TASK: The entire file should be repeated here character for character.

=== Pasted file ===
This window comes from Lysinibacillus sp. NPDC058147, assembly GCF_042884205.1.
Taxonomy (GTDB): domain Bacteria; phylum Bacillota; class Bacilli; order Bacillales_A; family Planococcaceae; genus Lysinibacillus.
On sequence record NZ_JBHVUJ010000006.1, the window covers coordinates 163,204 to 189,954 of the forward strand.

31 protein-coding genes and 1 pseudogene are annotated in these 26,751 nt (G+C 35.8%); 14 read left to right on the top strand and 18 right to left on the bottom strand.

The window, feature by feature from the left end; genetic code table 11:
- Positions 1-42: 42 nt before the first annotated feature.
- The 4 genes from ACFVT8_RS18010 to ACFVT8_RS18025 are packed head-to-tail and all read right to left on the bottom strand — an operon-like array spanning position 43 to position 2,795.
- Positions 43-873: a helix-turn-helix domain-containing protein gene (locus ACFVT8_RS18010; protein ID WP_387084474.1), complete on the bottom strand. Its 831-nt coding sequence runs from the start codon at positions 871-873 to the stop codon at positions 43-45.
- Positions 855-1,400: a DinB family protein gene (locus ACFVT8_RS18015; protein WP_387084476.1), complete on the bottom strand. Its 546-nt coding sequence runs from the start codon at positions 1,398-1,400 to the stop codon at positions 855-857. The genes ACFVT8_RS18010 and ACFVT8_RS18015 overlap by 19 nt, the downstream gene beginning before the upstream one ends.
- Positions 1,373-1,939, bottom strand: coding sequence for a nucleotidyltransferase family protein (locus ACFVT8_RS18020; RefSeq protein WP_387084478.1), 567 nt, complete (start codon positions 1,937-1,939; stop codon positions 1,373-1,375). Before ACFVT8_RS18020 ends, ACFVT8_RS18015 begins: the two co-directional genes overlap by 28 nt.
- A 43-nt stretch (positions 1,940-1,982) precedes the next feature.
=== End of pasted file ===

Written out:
This window comes from Lysinibacillus sp. NPDC058147, assembly GCF_042884205.1.
Taxonomy (GTDB): domain Bacteria; phylum Bacillota; class Bacilli; order Bacillales_A; family Planococcaceae; genus Lysinibacillus.
On sequence record NZ_JBHVUJ010000006.1, the window covers coordinates 163,204 to 189,954 of the forward strand.

31 protein-coding genes and 1 pseudogene are annotated in these 26,751 nt (G+C 35.8%); 14 read left to right on the top strand and 18 right to left on the bottom strand.

The window, feature by feature from the left end; genetic code table 11:
- Positions 1-42: 42 nt before the first annotated feature.
- The 4 genes from ACFVT8_RS18010 to ACFVT8_RS18025 are packed head-to-tail and all read right to left on the bottom strand — an operon-like array spanning position 43 to position 2,795.
- Positions 43-873: a helix-turn-helix domain-containing protein gene (locus ACFVT8_RS18010; protein ID WP_387084474.1), complete on the bottom strand. Its 831-nt coding sequence runs from the start codon at positions 871-873 to the stop codon at positions 43-45.
- Positions 855-1,400: a DinB family protein gene (locus ACFVT8_RS18015; protein WP_387084476.1), complete on the bottom strand. Its 546-nt coding sequence runs from the start codon at positions 1,398-1,400 to the stop codon at positions 855-857. The genes ACFVT8_RS18010 and ACFVT8_RS18015 overlap by 19 nt, the downstream gene beginning before the upstream one ends.
- Positions 1,373-1,939, bottom strand: coding sequence for a nucleotidyltransferase family protein (locus ACFVT8_RS18020; RefSeq protein WP_387084478.1), 567 nt, complete (start codon positions 1,937-1,939; stop codon positions 1,373-1,375). Before ACFVT8_RS18020 ends, ACFVT8_RS18015 begins: the two co-directional genes overlap by 28 nt.
- A 43-nt stretch (positions 1,940-1,982) precedes the next feature.